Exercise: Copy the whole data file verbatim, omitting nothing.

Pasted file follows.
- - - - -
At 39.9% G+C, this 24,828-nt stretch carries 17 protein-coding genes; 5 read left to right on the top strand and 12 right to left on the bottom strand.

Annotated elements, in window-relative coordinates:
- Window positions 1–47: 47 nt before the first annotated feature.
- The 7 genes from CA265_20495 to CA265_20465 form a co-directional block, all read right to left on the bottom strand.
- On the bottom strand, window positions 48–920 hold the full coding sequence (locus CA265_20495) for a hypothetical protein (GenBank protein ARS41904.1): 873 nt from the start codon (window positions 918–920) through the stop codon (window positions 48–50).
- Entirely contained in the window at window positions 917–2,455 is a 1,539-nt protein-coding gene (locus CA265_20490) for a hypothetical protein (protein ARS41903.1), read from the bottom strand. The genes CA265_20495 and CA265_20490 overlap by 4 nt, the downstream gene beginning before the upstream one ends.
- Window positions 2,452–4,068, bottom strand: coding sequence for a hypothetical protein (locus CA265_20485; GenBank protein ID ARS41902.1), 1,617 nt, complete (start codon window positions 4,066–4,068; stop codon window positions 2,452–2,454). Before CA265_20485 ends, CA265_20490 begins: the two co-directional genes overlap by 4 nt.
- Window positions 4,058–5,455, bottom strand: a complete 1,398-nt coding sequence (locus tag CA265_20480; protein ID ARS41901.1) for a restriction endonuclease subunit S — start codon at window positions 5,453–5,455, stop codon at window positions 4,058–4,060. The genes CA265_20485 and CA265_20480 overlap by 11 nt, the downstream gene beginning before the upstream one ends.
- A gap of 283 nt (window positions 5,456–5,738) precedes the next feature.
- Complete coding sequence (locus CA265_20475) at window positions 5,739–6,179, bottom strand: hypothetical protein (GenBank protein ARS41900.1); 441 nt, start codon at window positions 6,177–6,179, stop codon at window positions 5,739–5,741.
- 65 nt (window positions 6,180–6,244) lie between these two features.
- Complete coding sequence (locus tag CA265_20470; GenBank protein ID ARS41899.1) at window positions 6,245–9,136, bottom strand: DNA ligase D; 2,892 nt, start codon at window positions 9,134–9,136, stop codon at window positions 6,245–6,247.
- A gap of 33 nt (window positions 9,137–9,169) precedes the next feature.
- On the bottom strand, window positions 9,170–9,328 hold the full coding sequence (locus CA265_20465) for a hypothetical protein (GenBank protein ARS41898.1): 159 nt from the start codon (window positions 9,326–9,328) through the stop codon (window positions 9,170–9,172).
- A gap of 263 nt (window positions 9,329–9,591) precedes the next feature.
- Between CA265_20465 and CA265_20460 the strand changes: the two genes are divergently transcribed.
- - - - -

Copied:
At 39.9% G+C, this 24,828-nt stretch carries 17 protein-coding genes; 5 read left to right on the top strand and 12 right to left on the bottom strand.

Annotated elements, in window-relative coordinates:
- Window positions 1–47: 47 nt before the first annotated feature.
- The 7 genes from CA265_20495 to CA265_20465 form a co-directional block, all read right to left on the bottom strand.
- On the bottom strand, window positions 48–920 hold the full coding sequence (locus CA265_20495) for a hypothetical protein (GenBank protein ARS41904.1): 873 nt from the start codon (window positions 918–920) through the stop codon (window positions 48–50).
- Entirely contained in the window at window positions 917–2,455 is a 1,539-nt protein-coding gene (locus CA265_20490) for a hypothetical protein (protein ARS41903.1), read from the bottom strand. The genes CA265_20495 and CA265_20490 overlap by 4 nt, the downstream gene beginning before the upstream one ends.
- Window positions 2,452–4,068, bottom strand: coding sequence for a hypothetical protein (locus CA265_20485; GenBank protein ID ARS41902.1), 1,617 nt, complete (start codon window positions 4,066–4,068; stop codon window positions 2,452–2,454). Before CA265_20485 ends, CA265_20490 begins: the two co-directional genes overlap by 4 nt.
- Window positions 4,058–5,455, bottom strand: a complete 1,398-nt coding sequence (locus tag CA265_20480; protein ID ARS41901.1) for a restriction endonuclease subunit S — start codon at window positions 5,453–5,455, stop codon at window positions 4,058–4,060. The genes CA265_20485 and CA265_20480 overlap by 11 nt, the downstream gene beginning before the upstream one ends.
- A gap of 283 nt (window positions 5,456–5,738) precedes the next feature.
- Complete coding sequence (locus CA265_20475) at window positions 5,739–6,179, bottom strand: hypothetical protein (GenBank protein ARS41900.1); 441 nt, start codon at window positions 6,177–6,179, stop codon at window positions 5,739–5,741.
- 65 nt (window positions 6,180–6,244) lie between these two features.
- Complete coding sequence (locus tag CA265_20470; GenBank protein ID ARS41899.1) at window positions 6,245–9,136, bottom strand: DNA ligase D; 2,892 nt, start codon at window positions 9,134–9,136, stop codon at window positions 6,245–6,247.
- A gap of 33 nt (window positions 9,137–9,169) precedes the next feature.
- On the bottom strand, window positions 9,170–9,328 hold the full coding sequence (locus CA265_20465) for a hypothetical protein (GenBank protein ARS41898.1): 159 nt from the start codon (window positions 9,326–9,328) through the stop codon (window positions 9,170–9,172).
- A gap of 263 nt (window positions 9,329–9,591) precedes the next feature.
- Between CA265_20465 and CA265_20460 the strand changes: the two genes are divergently transcribed.